The chain-building activity of other E2s is enhanced by Ub backside binding as well. The interaction is critical for the E3-independent ability of Ube2B to build K11-linked polyUb chains71. Similarly, intrinsic chain-building ability of the yeast homolog of Ube2B, Rad6, is enhanced by Ub binding72. Finally, the Ubl SUMO binds to the backside of its E2, Ube2I, where the interaction also has a positive effect on SUMO chain building73. Although the structural details of these interactions may vary, they define a general regulatory mechanism by which non-covalent binding of a Ub/Ubl to the distal backside surface has a positive effect on an E2's chain-building efficiency.
Somewhat paradoxically, non-covalent binding of Ub to certain E2s negatively affects chain building and processivity. The observed preference of Ube2E3 to generate monoubiquitylated products arises from specific interactions involving K48 on Ub and backside residues of the E274. Disruption of this interaction by mutation of either Ub or E2 backside residues results in the rapid generation of K63-linked Ub chains by Ube2E3. Thus, this E2 can be thought of having an intrinsic ability to build polyUb chains that is inhibited by Ub binding on its backside. The two opposite effects of backside Ub binding suggest that it can act as either a throttle or a brake for chain building.
Some RING-type E3s have accessory regions that bind to the backside surface of E2s and modulate their activity. As the examples below demonstrate, this E3 region is frequently an α-helical segment outside the RING domain, and the binding results in either increased affinity for E2∼Ub conjugates and/or allosteric affects on E2∼Ub activity. Notably, the E2s that have been reported to engage in backside binding with an E3 also bind Ub (or Ubl) on their backside (see Table 1). This sets up a competition between the two possible non-covalent interactions. Consistent with this notion, the backside-binding element of the E3 AO7 decreases the processivity of chain building by the E2 Ube2D270,75. Similarly, backside binding by accessory elements of the RING E3 Rad18 inhibits the intrinsic chain-forming activity of Ube2B, thus promoting monoubiquitylation of PCNA and histone 2B71,72.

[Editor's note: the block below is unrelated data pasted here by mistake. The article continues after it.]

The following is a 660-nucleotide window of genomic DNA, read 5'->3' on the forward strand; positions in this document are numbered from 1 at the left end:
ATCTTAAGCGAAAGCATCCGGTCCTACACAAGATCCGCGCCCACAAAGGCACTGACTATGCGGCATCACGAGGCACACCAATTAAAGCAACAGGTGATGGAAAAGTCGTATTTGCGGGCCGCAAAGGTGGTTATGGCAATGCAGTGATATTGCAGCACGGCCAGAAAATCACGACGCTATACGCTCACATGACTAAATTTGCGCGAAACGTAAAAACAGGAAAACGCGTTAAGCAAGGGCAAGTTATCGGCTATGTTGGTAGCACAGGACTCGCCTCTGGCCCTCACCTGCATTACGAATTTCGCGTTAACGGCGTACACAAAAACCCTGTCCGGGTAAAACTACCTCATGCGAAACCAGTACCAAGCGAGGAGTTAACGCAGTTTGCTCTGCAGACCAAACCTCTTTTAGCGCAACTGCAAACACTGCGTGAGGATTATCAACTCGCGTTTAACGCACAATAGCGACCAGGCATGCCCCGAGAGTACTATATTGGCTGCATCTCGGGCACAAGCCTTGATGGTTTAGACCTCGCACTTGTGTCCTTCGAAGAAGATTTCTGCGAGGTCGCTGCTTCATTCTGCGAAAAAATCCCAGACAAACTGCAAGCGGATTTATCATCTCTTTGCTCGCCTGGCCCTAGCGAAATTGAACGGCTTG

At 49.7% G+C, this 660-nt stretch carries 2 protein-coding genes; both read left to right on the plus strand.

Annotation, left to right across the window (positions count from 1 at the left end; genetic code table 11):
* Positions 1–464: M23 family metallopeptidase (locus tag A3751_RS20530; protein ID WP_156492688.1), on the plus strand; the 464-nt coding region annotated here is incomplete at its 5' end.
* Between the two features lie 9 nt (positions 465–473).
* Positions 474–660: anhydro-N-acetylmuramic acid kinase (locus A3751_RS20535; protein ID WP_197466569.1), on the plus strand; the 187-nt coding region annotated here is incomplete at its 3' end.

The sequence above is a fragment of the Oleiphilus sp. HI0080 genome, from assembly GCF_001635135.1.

In an interesting variation on the theme, the SUMO E3 ligase, RanBP2, binds to the backside of Ube2I. Lacking a RING domain, RanBP2 contains a natively unfolded region known as internal repeat region 1 (IR1) that exhibits SUMO E3 ligase activity76,77. IR1 appears to stabilize a closed conformation of the Ube2I∼SUMO1 conjugate via contacts on the canonical E3-binding surface of Ube2I, the backside of Ube2I, and by interactions with SUMO78. Precisely how IR1 enhances the transfer of SUMO remains mechanistically unclear78.
Multi-subunit E3s also make use of the E2 backside surface. The APC/C engages Ube2C using both a RING subunit Apc11 and the WHB domain of a cullin subunit Apc2, the latter interaction being via the E2's backside79. While use of two subunits to recruit the E2 serves to ensure specificity for Ube2C, the additional interaction also appears to direct substrate ubiquitylation by reducing the degrees of freedom available for the E2/RING assembly. Cue1, a transmembrane subunit of the yeast ERAD RING E3 complex, has an α-helix that binds to the backside of the ERAD E2, Ubc7, a homologue of human Ube2G2. Cue1 binding tethers Ubc7 to the membrane and increases the affinity of Ubc7 for its ERAD E380,81. But in addition to localizing the E2, Cue1 binding modulates Ubc7 activity by enhancing Ub loading of the E2 by E1 and by allosterically opening loops around the E2 active site. Analogously, the aforementioned human ERAD E3 ligase, gp78, uses the non-RING G2BR to interact with the backside of its E2, Ube2G249. Remarkably, even G2BR binding in trans can increase the affinity of Ube2G2∼Ub for the gp78 RING and can enhance both E3-dependent and E3-independent Ub transfer activity, suggesting cooperative allosteric interactions between RING and G2BR binding49,50. The situation is different in the case of uncharged Ube2G2, which binds the E3 with lower affinity due to loss of some G2BR contacts, an effect that promotes dissociation of reacted (or inactive) E2 from the E3, allowing for exchange with active E2∼Ub conjugate49,50,82. In sum, these reciprocal sets of allosteric interactions represent an exquisite example of how a RING and an accessory feature of an E3 ligase can work synergistically through an E2 to ensure processive rounds of ubiquitylation.
Covalent modulation of E2 reactivity
A second common mechanism of enzyme regulation is through covalent post-translational modifications that modulate activity. There are a growing number of examples of E2s that are themselves the target of ubiquitylation. The stability of yeast Ubc7 is dependent on the presence of its binding partner, Cue1, a subunit of the ERAD complex (see above). Under limiting Cue1 conditions, a polyUb chain is synthesized on the Ubc7 active-site cysteine that targets it for proteasomal degradation83. This provides a highly effective way to regulate E2 activity, namely, by destroying the E2. Chain building directly on E2 active sites has only been reported in limited cases (e.g., Ubc7 and its human homolog Ube2G284, and Ube2D in collaboration with the bacterial effector SspH285). However, considering that their detection requires special conditions to inhibit the loss of thioester-linked chains during sample handling, it is still unclear how general the feature might be among E2s.